Characterization of p58 and rab1p, two proteins operating at the interface of the endoplasmic reticulum and the Golgi complex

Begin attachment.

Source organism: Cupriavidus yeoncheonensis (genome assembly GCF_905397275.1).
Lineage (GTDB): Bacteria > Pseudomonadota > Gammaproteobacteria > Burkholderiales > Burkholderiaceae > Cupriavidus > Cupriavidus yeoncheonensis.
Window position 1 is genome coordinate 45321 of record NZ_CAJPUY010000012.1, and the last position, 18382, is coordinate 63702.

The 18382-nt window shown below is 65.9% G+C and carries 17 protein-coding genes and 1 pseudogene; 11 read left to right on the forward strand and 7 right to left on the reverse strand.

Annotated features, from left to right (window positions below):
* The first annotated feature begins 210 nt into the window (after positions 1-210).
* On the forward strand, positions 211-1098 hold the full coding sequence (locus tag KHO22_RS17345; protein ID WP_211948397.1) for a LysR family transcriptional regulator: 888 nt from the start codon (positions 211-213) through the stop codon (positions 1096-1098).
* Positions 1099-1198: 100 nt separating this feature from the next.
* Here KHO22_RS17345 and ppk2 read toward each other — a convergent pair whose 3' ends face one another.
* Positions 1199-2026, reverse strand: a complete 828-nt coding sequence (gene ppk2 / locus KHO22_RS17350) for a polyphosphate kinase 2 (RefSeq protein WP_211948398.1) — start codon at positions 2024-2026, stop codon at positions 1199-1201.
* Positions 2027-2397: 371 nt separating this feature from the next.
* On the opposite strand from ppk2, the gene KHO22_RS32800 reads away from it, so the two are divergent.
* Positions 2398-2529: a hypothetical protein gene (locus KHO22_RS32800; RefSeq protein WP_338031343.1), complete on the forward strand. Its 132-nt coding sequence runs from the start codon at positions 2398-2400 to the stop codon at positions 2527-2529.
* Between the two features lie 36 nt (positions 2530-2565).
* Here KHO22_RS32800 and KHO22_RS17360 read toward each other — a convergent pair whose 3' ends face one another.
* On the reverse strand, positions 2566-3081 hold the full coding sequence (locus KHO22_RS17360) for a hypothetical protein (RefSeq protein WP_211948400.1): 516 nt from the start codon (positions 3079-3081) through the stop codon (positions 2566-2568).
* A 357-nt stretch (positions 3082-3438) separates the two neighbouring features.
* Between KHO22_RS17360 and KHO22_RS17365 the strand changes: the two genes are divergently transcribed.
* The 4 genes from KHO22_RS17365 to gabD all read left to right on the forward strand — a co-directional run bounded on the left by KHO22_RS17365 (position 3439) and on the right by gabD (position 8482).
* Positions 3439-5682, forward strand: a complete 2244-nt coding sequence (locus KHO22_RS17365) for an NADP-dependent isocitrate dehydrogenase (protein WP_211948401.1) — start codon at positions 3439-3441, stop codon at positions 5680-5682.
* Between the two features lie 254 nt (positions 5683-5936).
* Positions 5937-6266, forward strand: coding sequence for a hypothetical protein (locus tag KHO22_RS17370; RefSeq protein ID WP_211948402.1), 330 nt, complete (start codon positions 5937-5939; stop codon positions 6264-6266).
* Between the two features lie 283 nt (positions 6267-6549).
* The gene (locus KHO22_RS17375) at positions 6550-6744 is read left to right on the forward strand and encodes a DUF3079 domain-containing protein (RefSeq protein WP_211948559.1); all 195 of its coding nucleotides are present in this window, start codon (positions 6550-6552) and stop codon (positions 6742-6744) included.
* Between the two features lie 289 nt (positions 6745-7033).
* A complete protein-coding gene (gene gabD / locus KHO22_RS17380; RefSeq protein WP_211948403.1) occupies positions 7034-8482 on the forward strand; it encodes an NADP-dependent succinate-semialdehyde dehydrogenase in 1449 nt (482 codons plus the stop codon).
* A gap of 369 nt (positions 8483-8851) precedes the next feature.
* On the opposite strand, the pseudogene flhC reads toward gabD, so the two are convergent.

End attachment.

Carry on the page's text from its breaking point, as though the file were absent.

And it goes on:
Sammanfattning: Endomembranes participating in the early stages in exocytosis consist of the endoplasmic reticulum (ER), the Golgi complex, and vesicular transport intermediates at their interface. These vesicular transport intermediates were first visulized by following the synchronized transport of a viral membrane protein from the ER to the Golgi complex, which occurs at slower rates at reduced temperatures causing an accumulation of transport vesicles. Identification of a 58 kDa membrane protein, p58, in rat pancreatic cells, which localized to the cis-Golgi cisternae and associated tubules and vesicles, provided the first resident marker protein to study the morphology of the ER-Golgi boundary and transport dynamics between these organelles by immunocytochemistry. Co-localization of p58 with newly synthesized viral membrane proteins indicated a role of these p58-positive vesicular structures in biosynthetic membrane transport. An immunocytochemical analysis revealed the presence of p58 in multiple cellular compartments. In addition to thecis-Golgi cisterna, p58 was detected in small Golgi vesicles and buds, in larger pleomorphic vesicular elements found both throughout the cell cytoplasm and associated with smooth ER, and at lower levels also in rough ER cisternae. Rab1p, a small GTP-binding protein involved in ER to Golgi transport, was detected on one or two cismost Golgi cisternae, in tubulo-vesicular membranes in close vicinity for the cis-Golgi region and also widely distributed in the cell, but absent from the rough ER. A local labeling between closely opposed membranes could also be seen. This indicates that rab1p is recruited into post-ER, pre Golgi membranes and may function in targeting or fusion of pre- and cis-Golgi membranes . p58 was shown to be a major disulfide-linked homodimeric and -hexameric integral membrane protein in microsomes. It was purified into homogeneity by two dimensional gel electrophoresis to obtain peptide sequences. The isolated rat p58 cDNA encoded a 517 amino acid protein, having a putative signal sequence, a transmembrane domain close to the C-terminus and a short cytoplasmic tail containing the KKXX-signal known to mediate recycling of a number of proteins by retrieval from the Golgi complex back to the ER. Sequence comparison showed 89% identity to the human intermediate compartment ERGIC-53 protein and the human mannose-binding protein, MR60. Rat p58 was 71% identical to the frog sequence and 36% identical to a worm sequence indicating conservation during evolution. The lumenal domains of p58 and VIP36, a membrane protein in exocytic carrier vesicles, were found to be related sharing 30% identity. Since VIP36 has been shown by others to be structurally related to plant leguminous lectins, having conserved sugar and metal binding residues, a new family of animal lectins operating in different stages along the secretory pathway was proposed. Isolation of a human mannose binding protein, MR60, and its identity to ERGIC-53, the human homologue of p58, strengthened the lectin hypothesis. p58 might function as a receptor in concentrating and packaging newly synthesized glycoproteins into transport vesicles, retrieving misfolded glycoproteins back to the ER, or maintaining the topology or localization of lipid-linked high-mannose oligosaccharides.

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